Brown Theatre

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Brown Theatre
Address 315 W. Broadway
Louisville, Kentucky
Coordinates 38°14′46″N 85°45′27″W / 38.24623°N 85.75739°W / 38.24623; -85.75739Coordinates: 38°14′46″N 85°45′27″W / 38.24623°N 85.75739°W / 38.24623; -85.75739
Owner Fund for the Arts
Operator The Kentucky Center
Capacity 1,400
Opened 1925
Website
www.kentuckycenter.org

The W. L. Lyons Brown Theatre is a restored theatre dating back to 1925 that seats approximately 1,400 patrons in Louisville, Kentucky. The theatre still stands today and remains a testament to the glory days of Louisville's theatre district.[1]

History[edit]

The Theatre opened on October 5, 1925.[2] The space was named for James Graham Brown, an Indiana native and longtime Louisville resident. Modeled after New York's famous Music Box Theatre, the space boasts a 40' x 40' stage.

With the onset of the Great Depression, the Brown was leased to the Fourth Avenue Amusement Company in the 1930s as a movie theater. By 1962 the Brown Theatre was renovated so that it could once again stage live performances.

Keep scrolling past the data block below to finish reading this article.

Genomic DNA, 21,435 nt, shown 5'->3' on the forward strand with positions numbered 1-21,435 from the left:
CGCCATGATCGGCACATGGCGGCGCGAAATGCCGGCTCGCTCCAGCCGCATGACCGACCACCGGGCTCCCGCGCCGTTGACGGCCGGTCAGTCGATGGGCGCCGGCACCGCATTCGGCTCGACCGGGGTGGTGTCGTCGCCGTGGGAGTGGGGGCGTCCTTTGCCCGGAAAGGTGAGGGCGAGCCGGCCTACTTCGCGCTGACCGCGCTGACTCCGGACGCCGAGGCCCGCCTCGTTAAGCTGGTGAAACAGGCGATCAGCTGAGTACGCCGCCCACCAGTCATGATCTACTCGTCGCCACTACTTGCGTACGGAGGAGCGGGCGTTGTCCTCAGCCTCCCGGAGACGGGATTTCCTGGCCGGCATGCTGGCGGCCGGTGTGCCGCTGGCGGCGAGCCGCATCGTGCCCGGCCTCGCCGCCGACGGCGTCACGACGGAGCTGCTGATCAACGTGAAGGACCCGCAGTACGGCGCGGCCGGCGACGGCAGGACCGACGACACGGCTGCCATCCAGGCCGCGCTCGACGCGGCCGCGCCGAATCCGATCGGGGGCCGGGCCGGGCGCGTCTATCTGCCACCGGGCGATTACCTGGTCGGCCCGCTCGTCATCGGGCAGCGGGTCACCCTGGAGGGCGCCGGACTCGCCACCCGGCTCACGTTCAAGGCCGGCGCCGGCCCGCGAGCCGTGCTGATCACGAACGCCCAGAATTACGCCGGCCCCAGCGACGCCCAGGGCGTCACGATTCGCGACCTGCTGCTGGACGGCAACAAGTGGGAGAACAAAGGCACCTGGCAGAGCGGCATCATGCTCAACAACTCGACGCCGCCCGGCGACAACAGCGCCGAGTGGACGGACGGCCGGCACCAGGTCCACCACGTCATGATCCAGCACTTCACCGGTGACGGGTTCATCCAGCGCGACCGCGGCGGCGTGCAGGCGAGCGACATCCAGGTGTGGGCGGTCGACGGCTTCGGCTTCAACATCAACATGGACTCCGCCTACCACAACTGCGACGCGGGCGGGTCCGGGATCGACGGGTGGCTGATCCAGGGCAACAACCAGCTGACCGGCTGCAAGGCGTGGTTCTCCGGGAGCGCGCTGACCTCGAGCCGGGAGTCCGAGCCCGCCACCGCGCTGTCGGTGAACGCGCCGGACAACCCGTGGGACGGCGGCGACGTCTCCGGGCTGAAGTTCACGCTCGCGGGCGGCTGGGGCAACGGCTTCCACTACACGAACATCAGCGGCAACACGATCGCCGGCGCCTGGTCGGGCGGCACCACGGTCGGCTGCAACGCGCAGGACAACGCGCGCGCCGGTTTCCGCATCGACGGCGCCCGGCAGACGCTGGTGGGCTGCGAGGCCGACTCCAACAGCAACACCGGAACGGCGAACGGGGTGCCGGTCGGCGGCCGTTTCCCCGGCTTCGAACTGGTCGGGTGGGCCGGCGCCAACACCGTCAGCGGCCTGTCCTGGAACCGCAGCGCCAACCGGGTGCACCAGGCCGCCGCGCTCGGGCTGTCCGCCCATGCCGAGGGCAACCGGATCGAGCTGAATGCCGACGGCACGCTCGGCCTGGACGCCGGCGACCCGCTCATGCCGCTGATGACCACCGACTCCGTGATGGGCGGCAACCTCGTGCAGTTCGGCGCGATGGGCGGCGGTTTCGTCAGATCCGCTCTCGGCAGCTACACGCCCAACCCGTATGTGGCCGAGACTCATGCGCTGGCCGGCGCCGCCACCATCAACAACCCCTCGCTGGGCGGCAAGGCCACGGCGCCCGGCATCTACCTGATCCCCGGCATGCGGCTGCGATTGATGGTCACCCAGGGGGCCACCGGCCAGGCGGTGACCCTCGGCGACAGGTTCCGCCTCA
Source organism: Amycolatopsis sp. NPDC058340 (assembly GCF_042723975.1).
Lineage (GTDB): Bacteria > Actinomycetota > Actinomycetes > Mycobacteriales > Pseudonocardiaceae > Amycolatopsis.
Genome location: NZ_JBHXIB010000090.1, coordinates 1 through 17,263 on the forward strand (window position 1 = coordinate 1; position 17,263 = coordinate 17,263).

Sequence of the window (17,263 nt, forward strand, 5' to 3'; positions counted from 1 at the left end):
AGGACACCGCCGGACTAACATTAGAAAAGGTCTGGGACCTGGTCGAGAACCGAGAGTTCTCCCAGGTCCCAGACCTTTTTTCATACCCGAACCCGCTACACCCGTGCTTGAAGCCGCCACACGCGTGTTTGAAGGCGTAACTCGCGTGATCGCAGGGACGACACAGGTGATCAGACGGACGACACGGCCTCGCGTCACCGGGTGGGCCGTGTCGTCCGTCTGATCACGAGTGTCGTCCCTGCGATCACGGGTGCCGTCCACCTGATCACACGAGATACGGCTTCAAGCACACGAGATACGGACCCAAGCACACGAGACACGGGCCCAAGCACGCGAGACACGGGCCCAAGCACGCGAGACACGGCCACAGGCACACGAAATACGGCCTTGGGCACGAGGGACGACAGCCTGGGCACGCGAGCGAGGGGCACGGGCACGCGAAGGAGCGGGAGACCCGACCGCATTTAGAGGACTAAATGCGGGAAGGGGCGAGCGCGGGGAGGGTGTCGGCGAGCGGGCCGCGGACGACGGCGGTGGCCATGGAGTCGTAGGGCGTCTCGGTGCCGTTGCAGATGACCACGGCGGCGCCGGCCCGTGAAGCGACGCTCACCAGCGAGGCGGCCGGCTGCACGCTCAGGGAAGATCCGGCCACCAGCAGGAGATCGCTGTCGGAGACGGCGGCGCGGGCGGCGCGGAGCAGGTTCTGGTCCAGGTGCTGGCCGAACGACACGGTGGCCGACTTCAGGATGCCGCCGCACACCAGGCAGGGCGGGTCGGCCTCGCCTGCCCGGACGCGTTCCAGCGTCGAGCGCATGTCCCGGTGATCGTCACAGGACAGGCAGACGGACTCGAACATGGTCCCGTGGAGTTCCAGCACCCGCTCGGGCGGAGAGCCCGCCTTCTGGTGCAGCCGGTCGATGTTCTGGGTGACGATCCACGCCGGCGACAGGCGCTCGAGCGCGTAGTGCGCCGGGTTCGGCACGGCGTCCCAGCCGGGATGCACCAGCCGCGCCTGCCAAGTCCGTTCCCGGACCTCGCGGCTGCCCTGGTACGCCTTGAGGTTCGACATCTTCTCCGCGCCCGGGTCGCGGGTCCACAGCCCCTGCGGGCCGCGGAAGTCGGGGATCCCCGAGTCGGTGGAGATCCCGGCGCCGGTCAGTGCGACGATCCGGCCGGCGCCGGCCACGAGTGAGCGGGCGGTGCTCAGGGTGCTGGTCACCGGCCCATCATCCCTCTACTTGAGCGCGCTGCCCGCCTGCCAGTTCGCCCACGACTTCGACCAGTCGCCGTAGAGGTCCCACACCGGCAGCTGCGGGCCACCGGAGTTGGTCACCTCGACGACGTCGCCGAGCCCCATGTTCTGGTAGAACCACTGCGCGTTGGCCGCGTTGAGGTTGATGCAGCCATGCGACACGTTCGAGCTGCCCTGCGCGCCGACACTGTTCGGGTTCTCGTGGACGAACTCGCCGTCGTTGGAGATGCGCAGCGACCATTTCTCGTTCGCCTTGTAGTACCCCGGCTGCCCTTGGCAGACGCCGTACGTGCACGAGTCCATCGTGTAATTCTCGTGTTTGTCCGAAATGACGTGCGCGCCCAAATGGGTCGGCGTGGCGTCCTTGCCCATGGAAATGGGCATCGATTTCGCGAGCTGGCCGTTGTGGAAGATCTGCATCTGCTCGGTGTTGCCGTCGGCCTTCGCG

Another renovation took place in 1971 and afterwards was sold to the Louisville Board of Education, operating under contract to the Louisville Theatrical Association. The theatre was briefly rechristened the Macauley's Theatre. In 1982, the Broadway-Brown Partnership was formed and purchased the theatre and adjoining hotel in an effort to rejuvenate the southern end of Louisville's downtown business district.[3]

Louisville's Fund for the Arts acquired the building in 1997, undertaking to finance the remainder of the $4.2 million restoration with the Kentucky Center for the Performing Arts under contract to manage the theatre. Generous gifts were also received from the W.L. Lyons Brown Foundation, the Brown family of Louisville, and the Brown-Forman Corporation.

In 1998, re-christened the W.L. Lyons Brown Theatre, new stage equipment and rigging, a modernized computer marquee, and new heating and air conditioning systems are put into place making the space a comfortable and state-of-the-art theatre. Further gifts from Owsley Brown Frazier resulted in the main reception area adjoining the Fifth Third Conference Center being named the Frazier Lobby.

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